Despite conspiracy theorists and fuzzy pictures, there is no proof of alien life…yet. So why do directors/producers have certain styles for creating their aliens? No reason. Why do serial killers have a certain motivation that gets revealed and ultimately leads to their capture? No reason. So what happens when you take every possible “no reason” moment and put it in one film? You get Rubber.


Rubber is, essentially, about a telepathic – excuse me, psychokinetic – tire that goes on a homicidal streak that would make Charles Manson blush. The side story to this is people corralled in the desert with binoculars watching the tire go on its killing spree as if they were an audience in a theater.

Rubber openly admits from the beginning that it will make no sense and not really be a riveting story. The audience members in the desert act out all of the thoughts that go through your head while watching the film, particularly “well, this is boring.” The lieutenant serves as the provider of information about the film. Other than his occasional input, very little is explained and left to the viewer to answer with “no reason.”

The scenes involving the audience are moderately humorous because they mock the typical people in theaters. The obnoxious teenagers, talkative movie nerds and grumpy elderly people all make appearances until midway through the film when the audience becomes a non-factor (slight spoiler, but you won’t watch this anyway so does it matter?). Their only contact to the outside world is through a squirrely man, who seems to be working in fear of a “master”, but this is mentioned one time, and never mentioned again – probably the most annoying unexplained feature of the film.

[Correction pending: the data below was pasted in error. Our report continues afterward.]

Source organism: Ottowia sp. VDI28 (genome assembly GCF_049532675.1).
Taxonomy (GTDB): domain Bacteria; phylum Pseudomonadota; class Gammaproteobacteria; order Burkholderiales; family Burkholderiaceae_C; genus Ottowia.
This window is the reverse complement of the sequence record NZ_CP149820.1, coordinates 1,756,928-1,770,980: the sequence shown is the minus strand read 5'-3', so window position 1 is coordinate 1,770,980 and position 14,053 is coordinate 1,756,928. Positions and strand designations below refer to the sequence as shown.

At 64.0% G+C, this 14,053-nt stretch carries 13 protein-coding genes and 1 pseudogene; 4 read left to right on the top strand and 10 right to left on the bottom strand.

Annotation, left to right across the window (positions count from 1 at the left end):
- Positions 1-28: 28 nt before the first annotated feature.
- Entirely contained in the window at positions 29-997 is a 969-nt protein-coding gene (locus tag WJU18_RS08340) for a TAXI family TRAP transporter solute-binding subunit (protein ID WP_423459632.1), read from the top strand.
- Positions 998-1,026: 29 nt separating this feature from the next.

The footage of the tire is intriguing at first due to the close-up nature of the camera angles. This, as can be expected from following a tire for an hour, gets boring and tedious. The kills become the only moments of excitement. They acquire the tension of the moment in a football (or hockey) game where you can see a big hit coming and it results in an excited “Ayyyyy”, followed immediately by a restless calm until the next moment of excitement. Rubber makes you wait for these moments because you are watching a murderous tire…

It boggles my mind that such a respected studio, Canal+, decided to adopt this film until you remember it’s a French studio and they enjoy mocking others, especially in film since they are the rightful heirs to the original Lumiere Brothers films. The first half hour or so are interesting and fun, but the film is relatively boring – did I mention you’re watching a movie about a tire? I admit I was intrigued by the unique concept of a tire killing people (as well as a promise of Mr. Oizo that didn’t come until the ending credits) and curious to see if they could pull it off. Like I said, they do for thirty minutes, but after that why would you keep watching? No reason.

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